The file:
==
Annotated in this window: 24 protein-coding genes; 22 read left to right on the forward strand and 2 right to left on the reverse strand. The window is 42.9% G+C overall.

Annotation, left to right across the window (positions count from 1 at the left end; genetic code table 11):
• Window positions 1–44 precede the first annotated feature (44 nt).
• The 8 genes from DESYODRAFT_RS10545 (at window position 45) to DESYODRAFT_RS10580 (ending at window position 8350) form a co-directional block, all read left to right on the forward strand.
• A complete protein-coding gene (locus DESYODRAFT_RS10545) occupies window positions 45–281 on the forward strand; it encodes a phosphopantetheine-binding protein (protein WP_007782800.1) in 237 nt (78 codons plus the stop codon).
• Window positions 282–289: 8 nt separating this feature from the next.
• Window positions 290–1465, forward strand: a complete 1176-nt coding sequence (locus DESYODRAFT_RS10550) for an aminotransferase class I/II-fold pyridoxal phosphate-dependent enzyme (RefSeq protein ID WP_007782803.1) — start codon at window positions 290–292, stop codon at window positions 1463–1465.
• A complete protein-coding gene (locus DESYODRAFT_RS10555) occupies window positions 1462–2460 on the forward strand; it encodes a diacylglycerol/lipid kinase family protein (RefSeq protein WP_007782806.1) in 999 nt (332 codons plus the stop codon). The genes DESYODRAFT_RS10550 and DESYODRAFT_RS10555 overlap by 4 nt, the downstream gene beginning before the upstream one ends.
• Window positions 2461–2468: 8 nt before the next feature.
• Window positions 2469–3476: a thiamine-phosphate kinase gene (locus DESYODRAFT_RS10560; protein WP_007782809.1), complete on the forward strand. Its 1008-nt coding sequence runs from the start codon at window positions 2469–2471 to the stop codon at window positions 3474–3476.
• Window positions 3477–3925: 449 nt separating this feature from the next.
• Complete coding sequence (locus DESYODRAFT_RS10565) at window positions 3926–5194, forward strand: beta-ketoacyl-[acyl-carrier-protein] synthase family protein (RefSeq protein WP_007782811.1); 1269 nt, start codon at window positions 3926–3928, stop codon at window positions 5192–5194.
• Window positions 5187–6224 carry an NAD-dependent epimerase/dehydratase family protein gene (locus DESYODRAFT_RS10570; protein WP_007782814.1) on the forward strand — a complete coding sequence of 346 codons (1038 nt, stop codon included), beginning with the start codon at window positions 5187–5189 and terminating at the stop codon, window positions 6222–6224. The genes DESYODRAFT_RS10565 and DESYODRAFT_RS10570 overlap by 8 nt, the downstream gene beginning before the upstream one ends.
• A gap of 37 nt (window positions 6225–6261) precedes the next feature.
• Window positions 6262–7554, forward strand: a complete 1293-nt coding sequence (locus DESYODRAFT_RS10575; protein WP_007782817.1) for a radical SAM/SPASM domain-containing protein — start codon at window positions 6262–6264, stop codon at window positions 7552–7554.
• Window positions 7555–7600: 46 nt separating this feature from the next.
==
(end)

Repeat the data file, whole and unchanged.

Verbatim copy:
Annotated in this window: 24 protein-coding genes; 22 read left to right on the forward strand and 2 right to left on the reverse strand. The window is 42.9% G+C overall.

Annotation, left to right across the window (positions count from 1 at the left end; genetic code table 11):
• Window positions 1–44 precede the first annotated feature (44 nt).
• The 8 genes from DESYODRAFT_RS10545 (at window position 45) to DESYODRAFT_RS10580 (ending at window position 8350) form a co-directional block, all read left to right on the forward strand.
• A complete protein-coding gene (locus DESYODRAFT_RS10545) occupies window positions 45–281 on the forward strand; it encodes a phosphopantetheine-binding protein (protein WP_007782800.1) in 237 nt (78 codons plus the stop codon).
• Window positions 282–289: 8 nt separating this feature from the next.
• Window positions 290–1465, forward strand: a complete 1176-nt coding sequence (locus DESYODRAFT_RS10550) for an aminotransferase class I/II-fold pyridoxal phosphate-dependent enzyme (RefSeq protein ID WP_007782803.1) — start codon at window positions 290–292, stop codon at window positions 1463–1465.
• A complete protein-coding gene (locus DESYODRAFT_RS10555) occupies window positions 1462–2460 on the forward strand; it encodes a diacylglycerol/lipid kinase family protein (RefSeq protein WP_007782806.1) in 999 nt (332 codons plus the stop codon). The genes DESYODRAFT_RS10550 and DESYODRAFT_RS10555 overlap by 4 nt, the downstream gene beginning before the upstream one ends.
• Window positions 2461–2468: 8 nt before the next feature.
• Window positions 2469–3476: a thiamine-phosphate kinase gene (locus DESYODRAFT_RS10560; protein WP_007782809.1), complete on the forward strand. Its 1008-nt coding sequence runs from the start codon at window positions 2469–2471 to the stop codon at window positions 3474–3476.
• Window positions 3477–3925: 449 nt separating this feature from the next.
• Complete coding sequence (locus DESYODRAFT_RS10565) at window positions 3926–5194, forward strand: beta-ketoacyl-[acyl-carrier-protein] synthase family protein (RefSeq protein WP_007782811.1); 1269 nt, start codon at window positions 3926–3928, stop codon at window positions 5192–5194.
• Window positions 5187–6224 carry an NAD-dependent epimerase/dehydratase family protein gene (locus DESYODRAFT_RS10570; protein WP_007782814.1) on the forward strand — a complete coding sequence of 346 codons (1038 nt, stop codon included), beginning with the start codon at window positions 5187–5189 and terminating at the stop codon, window positions 6222–6224. The genes DESYODRAFT_RS10565 and DESYODRAFT_RS10570 overlap by 8 nt, the downstream gene beginning before the upstream one ends.
• A gap of 37 nt (window positions 6225–6261) precedes the next feature.
• Window positions 6262–7554, forward strand: a complete 1293-nt coding sequence (locus DESYODRAFT_RS10575; protein WP_007782817.1) for a radical SAM/SPASM domain-containing protein — start codon at window positions 6262–6264, stop codon at window positions 7552–7554.
• Window positions 7555–7600: 46 nt separating this feature from the next.